Since 2002, daily Florida political news and commentary


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Welcome To Florida Politics

Thanks for visiting. On a semi-daily basis we scan Florida's major daily newspapers for significant Florida political news and punditry. We also review the editorial pages and political columnists/pundits for Florida political commentary. The papers we review include: the Miami Herald, Sun-Sentinel, Palm Beach Post, Naples News, Sarasota Herald Tribune, St Pete Times, Tampa Tribune, Orlando Sentinel, the Daytona Beach News-Journal, Tallahassee Democrat, and, occasionally, the Florida Times Union; we also review the political news blogs associated with these newspapers.

For each story, column, article or editorial we deem significant, we post at least the headline and link to the piece; the linked headline always appears in quotes. We quote the headline for two reasons: first, to allow researchers looking for the cited piece to find it (if the link has expired) by searching for the original title/headline via a commercial research service. Second, quotation of the original headline permits readers to appreciate the spin from the original piece, as opposed to our spin.

Not that we don't provide spin; we do, and plenty of it. Our perspective appears in post headlines, the subtitles within the post (in bold), and the excerpts from the linked stories we select to quote; we also occasionally provide other links and commentary about certain stories. While our bias should be immediately apparent to any reader, we nevertheless attempt to link to every article, column or editorial about Florida politics in every major online Florida newspaper.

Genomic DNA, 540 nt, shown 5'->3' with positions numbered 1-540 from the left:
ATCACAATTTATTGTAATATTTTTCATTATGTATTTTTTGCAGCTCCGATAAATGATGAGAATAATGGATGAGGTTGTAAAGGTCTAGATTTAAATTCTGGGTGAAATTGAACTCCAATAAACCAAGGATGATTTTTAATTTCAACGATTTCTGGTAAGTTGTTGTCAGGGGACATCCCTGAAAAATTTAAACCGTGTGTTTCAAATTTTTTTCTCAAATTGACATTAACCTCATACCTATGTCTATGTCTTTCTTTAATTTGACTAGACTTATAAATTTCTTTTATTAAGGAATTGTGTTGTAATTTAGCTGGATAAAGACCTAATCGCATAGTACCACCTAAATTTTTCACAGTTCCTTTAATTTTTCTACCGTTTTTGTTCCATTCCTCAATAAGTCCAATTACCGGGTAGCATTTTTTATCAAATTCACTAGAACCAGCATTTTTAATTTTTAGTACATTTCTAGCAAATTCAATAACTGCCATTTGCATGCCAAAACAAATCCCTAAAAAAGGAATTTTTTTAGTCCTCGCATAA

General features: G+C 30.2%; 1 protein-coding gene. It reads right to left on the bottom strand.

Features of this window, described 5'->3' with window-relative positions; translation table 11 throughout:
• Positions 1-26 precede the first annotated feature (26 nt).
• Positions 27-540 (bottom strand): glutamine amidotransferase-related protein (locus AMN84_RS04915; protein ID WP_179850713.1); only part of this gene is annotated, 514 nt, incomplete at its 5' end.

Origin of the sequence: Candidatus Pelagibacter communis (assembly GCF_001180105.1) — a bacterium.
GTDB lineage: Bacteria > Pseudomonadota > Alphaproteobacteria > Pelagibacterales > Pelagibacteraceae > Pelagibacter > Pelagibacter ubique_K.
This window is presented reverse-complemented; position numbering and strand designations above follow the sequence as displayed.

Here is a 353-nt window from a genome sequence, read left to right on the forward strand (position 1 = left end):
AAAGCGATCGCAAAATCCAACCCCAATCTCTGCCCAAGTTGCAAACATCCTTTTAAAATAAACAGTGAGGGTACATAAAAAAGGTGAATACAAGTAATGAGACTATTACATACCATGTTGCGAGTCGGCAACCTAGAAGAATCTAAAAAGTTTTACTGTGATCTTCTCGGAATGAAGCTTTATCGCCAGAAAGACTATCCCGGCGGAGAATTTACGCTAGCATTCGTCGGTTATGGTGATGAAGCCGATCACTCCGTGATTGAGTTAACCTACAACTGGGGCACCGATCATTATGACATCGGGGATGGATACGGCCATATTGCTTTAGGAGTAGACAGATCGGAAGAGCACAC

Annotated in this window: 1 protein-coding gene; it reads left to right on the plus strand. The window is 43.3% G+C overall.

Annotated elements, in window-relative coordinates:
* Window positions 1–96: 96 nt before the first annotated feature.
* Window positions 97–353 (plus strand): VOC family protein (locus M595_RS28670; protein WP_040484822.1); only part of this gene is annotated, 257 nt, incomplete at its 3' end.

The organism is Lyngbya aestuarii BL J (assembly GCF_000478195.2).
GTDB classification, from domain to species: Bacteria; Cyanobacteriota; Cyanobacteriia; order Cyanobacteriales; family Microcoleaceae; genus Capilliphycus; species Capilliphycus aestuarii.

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The Blog for Sunday, April 10, 2011

Desperate Teabaggers stare longingly at empty suit

    The media fluffing of Teabagger Marco Rubio has begun.

    Kingsley Guy: "Florida is the nation's fourth most populous state, and it's expected soon to supplant New York in third position. Florida also is a swing state. It gained two electoral votes as a result of the last census, giving it 29 and putting it on a par with New York, which lost two. A candidate who hails from here would almost certainly add Florida's electoral votes to his or her side of the ledger."
    So, Marco Rubio, are you the one?

    There's little doubt Florida's junior senator has the presidency in mind, if not yet in his sights. That became abundantly clear recently in an op-ed piece he wrote for The Wall Street Journal, in which he declared that he would vote against an increase in the national debt limit unless it was the last one ever authorized. To accomplish this, he wrote, the increase must be coupled with a plan for tax, regulatory and entitlement reform, a slash in discretionary spending, and a balanced budget amendment to the Constitution.